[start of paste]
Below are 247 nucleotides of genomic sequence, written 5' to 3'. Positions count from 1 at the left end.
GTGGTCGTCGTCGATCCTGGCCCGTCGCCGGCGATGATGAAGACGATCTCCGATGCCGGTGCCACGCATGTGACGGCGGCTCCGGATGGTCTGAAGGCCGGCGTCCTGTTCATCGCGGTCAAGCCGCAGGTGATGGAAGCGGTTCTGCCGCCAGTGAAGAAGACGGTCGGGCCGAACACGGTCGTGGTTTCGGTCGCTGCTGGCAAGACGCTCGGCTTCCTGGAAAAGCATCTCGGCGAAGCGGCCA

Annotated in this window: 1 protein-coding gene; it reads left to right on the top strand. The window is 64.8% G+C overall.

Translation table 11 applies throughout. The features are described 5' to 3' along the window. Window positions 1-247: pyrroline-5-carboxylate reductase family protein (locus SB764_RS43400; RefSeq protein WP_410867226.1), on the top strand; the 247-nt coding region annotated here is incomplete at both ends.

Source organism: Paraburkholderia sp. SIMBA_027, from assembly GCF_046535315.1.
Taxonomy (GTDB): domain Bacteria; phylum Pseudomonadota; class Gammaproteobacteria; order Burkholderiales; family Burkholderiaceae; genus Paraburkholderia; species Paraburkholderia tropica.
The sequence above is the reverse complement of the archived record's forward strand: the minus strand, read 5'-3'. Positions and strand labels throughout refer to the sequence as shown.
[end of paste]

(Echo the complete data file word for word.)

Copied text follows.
Below are 247 nucleotides of genomic sequence, written 5' to 3'. Positions count from 1 at the left end.
GTGGTCGTCGTCGATCCTGGCCCGTCGCCGGCGATGATGAAGACGATCTCCGATGCCGGTGCCACGCATGTGACGGCGGCTCCGGATGGTCTGAAGGCCGGCGTCCTGTTCATCGCGGTCAAGCCGCAGGTGATGGAAGCGGTTCTGCCGCCAGTGAAGAAGACGGTCGGGCCGAACACGGTCGTGGTTTCGGTCGCTGCTGGCAAGACGCTCGGCTTCCTGGAAAAGCATCTCGGCGAAGCGGCCA

Annotated in this window: 1 protein-coding gene; it reads left to right on the top strand. The window is 64.8% G+C overall.

Translation table 11 applies throughout. The features are described 5' to 3' along the window. Window positions 1-247: pyrroline-5-carboxylate reductase family protein (locus SB764_RS43400; RefSeq protein WP_410867226.1), on the top strand; the 247-nt coding region annotated here is incomplete at both ends.

Source organism: Paraburkholderia sp. SIMBA_027, from assembly GCF_046535315.1.
Taxonomy (GTDB): domain Bacteria; phylum Pseudomonadota; class Gammaproteobacteria; order Burkholderiales; family Burkholderiaceae; genus Paraburkholderia; species Paraburkholderia tropica.
The sequence above is the reverse complement of the archived record's forward strand: the minus strand, read 5'-3'. Positions and strand labels throughout refer to the sequence as shown.